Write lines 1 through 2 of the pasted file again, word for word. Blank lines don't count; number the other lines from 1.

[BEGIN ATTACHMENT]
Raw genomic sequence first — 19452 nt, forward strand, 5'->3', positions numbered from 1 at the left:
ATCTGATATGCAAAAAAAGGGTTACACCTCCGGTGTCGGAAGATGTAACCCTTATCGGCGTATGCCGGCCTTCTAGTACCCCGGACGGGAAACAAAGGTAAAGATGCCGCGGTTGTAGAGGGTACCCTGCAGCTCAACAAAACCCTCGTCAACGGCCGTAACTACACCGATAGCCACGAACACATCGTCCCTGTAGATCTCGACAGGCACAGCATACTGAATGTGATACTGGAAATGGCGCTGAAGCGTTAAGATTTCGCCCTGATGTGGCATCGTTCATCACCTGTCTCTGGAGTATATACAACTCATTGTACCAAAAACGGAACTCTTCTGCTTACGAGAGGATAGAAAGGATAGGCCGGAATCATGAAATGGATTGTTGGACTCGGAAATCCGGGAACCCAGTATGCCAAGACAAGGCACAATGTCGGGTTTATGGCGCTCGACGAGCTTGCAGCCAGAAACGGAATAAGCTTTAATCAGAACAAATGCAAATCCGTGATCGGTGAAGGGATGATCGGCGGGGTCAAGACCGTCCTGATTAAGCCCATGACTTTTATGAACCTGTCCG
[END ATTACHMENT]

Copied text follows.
Raw genomic sequence first — 19452 nt, forward strand, 5'->3', positions numbered from 1 at the left:
ATCTGATATGCAAAAAAAGGGTTACACCTCCGGTGTCGGAAGATGTAACCCTTATCGGCGTATGCCGGCCTTCTAGTACCCCGGACGGGAAACAAAGGTAAAGATGCCGCGGTTGTAGAGGGTACCCTGCAGCTCAACAAAACCCTCGTCAACGGCCGTAACTACACCGATAGCCACGAACACATCGTCCCTGTAGATCTCGACAGGCACAGCATACTGAATGTGATACTGGAAATGGCGCTGAAGCGTTAAGATTTCGCCCTGATGTGGCATCGTTCATCACCTGTCTCTGGAGTATATACAACTCATTGTACCAAAAACGGAACTCTTCTGCTTACGAGAGGATAGAAAGGATAGGCCGGAATCATGAAATGGATTGTTGGACTCGGAAATCCGGGAACCCAGTATGCCAAGACAAGGCACAATGTCGGGTTTATGGCGCTCGACGAGCTTGCAGCCAGAAACGGAATAAGCTTTAATCAGAACAAATGCAAATCCGTGATCGGTGAAGGGATGATCGGCGGGGTCAAGACCGTCCTGATTAAGCCCATGACTTTTATGAACCTGTCCG